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Tourist group has passports, luggage stolen after arriving in Rome

By Zhou Wenting in Shanghai | China Daily | Updated: 2017-05-17 07:52

A group of Chinese tourists whose luggage and passports were stolen from a bus in Rome just hours after arriving in the Italian capital have yet to decide whether to continue their vacation, according to Ctrip, the online agency they used to book the trip.

Ctrip said on Tuesday it is still waiting for the result of an investigation by the Italian police.

"The group's tour guide immediately reported the theft to the police, but we haven't heard of any progress in the investigation," said Gao Jie, public relations manager of Ctrip.

"The group is still in Rome and we're waiting for them to let us know whether they want to continue the trip or return to Shanghai. The guide has been talking with them and will let us know what they decide," she said.

The group of 16 Chinese and their guide left Shanghai on May 13 and arrived in Rome the next day. They each paid nearly 20,000 yuan ($2,900) for a 13-day tour of Italy, Switzerland and France.

They were picked up at the airport by a minibus from a local travel agency and started the tour in downtown Rome. They were to check in at a hotel at day's end.

But when they gathered as scheduled, they were astonished to hear the driver tell them that all the luggage - more than 20 pieces - on the minibus had been stolen. All of their passports were in the tour guide's luggage.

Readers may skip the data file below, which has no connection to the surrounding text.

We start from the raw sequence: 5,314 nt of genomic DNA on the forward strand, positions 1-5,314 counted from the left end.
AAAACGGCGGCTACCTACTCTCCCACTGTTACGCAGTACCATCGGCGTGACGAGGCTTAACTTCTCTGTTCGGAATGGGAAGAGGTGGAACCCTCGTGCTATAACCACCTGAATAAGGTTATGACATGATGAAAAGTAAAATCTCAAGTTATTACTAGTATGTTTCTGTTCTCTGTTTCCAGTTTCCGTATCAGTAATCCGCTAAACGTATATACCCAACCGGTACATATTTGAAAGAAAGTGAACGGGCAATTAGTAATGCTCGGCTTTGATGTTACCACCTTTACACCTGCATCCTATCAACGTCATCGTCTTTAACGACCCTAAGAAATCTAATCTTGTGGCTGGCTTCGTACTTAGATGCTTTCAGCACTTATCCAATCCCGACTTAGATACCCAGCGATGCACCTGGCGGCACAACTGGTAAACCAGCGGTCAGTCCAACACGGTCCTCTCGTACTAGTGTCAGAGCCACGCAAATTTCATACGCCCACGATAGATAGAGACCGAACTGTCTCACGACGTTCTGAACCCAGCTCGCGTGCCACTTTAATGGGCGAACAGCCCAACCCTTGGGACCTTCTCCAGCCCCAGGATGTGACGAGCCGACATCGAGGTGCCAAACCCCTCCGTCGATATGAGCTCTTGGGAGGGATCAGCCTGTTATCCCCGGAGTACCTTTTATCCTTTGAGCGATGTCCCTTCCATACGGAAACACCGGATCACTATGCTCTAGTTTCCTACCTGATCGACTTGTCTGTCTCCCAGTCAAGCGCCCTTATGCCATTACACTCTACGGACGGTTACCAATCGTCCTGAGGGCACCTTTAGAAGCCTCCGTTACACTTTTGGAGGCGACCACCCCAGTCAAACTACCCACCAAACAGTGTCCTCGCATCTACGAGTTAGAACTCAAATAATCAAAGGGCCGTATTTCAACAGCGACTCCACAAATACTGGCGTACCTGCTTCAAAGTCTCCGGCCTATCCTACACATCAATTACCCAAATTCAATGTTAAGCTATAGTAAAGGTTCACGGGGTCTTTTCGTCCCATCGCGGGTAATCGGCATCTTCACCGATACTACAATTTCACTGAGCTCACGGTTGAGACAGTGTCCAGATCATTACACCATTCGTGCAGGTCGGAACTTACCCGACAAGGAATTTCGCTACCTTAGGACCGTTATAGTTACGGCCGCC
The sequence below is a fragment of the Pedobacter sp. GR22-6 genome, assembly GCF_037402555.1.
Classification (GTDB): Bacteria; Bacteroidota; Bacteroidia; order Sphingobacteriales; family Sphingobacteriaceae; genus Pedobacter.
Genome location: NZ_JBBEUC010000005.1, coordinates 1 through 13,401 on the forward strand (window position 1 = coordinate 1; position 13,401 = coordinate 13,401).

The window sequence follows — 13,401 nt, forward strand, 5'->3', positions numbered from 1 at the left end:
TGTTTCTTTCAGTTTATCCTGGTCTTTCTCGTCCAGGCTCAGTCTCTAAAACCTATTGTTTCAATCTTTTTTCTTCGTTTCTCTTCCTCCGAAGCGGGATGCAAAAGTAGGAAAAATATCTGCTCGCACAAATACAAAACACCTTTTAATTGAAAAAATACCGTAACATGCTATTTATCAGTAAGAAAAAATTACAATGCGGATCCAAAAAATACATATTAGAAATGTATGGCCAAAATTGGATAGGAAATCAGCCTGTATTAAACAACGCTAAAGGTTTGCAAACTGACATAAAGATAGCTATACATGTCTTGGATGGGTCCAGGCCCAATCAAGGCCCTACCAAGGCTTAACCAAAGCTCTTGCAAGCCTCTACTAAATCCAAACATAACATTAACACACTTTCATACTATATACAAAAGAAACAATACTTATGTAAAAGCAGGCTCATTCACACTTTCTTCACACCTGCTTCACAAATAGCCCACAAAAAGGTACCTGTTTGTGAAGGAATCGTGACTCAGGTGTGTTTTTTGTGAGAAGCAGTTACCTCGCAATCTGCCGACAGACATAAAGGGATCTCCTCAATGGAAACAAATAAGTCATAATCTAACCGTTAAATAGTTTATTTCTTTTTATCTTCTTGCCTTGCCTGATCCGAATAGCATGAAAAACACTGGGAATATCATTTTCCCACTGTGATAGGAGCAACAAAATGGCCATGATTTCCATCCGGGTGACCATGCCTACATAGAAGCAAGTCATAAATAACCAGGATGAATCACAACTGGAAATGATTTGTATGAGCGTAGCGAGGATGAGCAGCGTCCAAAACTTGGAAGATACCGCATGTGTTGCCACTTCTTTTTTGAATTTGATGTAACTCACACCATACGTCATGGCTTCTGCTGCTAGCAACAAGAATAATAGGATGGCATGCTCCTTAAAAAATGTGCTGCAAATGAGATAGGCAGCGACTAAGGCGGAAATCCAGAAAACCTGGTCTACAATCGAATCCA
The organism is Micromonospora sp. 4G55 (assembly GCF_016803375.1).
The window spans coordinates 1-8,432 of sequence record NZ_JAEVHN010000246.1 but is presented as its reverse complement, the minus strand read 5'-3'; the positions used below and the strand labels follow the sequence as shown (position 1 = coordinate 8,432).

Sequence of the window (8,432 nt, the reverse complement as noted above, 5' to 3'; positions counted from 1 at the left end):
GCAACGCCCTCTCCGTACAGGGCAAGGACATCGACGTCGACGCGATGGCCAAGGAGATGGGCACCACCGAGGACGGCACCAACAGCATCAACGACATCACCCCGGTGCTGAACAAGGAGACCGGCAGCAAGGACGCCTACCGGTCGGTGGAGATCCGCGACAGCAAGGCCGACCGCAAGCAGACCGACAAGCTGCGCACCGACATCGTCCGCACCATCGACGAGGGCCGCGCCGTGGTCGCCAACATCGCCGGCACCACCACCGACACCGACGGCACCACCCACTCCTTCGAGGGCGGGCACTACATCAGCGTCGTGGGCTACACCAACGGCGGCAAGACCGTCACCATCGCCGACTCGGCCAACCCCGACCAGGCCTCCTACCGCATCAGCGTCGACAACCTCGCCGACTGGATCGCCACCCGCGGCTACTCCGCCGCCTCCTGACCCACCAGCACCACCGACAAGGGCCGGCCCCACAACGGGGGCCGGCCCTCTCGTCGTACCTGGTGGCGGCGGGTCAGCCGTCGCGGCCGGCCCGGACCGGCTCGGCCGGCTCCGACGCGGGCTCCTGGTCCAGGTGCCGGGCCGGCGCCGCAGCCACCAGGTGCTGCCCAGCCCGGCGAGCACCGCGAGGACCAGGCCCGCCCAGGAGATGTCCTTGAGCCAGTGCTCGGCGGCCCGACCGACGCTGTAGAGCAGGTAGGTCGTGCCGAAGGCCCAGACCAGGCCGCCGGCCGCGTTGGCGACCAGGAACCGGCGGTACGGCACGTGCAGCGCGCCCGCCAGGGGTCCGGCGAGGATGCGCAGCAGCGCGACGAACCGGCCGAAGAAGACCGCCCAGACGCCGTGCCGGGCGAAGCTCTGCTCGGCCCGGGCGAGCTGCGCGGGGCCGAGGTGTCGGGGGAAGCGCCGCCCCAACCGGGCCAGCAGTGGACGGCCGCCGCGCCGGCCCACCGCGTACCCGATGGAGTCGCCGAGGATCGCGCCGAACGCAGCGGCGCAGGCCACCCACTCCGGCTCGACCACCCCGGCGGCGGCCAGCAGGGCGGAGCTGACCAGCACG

The driver said he had been away for an hour for lunch. The tourists told Shanghai Morning Post that no evidence of a break-in was found.

Gao said the driver was a full-time employee of a licensed local travel agency, which she declined to name.

"The tour guide took the tourists to the Chinese embassy in Rome and they got temporary passports. He also gave them enough money to buy daily necessities, and arranged for their meals and accommodations," Gao said.

The company has suggested a compensation plan, including 1,300 euros ($1,439) in cash for each tourist, as well as upgraded accommodations and a refund for any skipped events. It said it will work with the police and insurance companies to recover and reimburse losses.

It will also cover application fees for new passports, and will send a representative to Rome to handle medical issues.

"We're talking with the tourists to reach consensus on a sincere and reasonable compensation plan," Gao said.

Some internet users said theft is rampant in some European countries.

"When I was traveling in Europe with a tour group last year, our guide kept our passports in a bag tied to his back to prevent theft," one netizen wrote.

In July, a group of 43 Chinese tourists lost their passports in Sweden. The passports were in the tour guide's purse when it was stolen.

zhouwenting@chinadaily.com.cn

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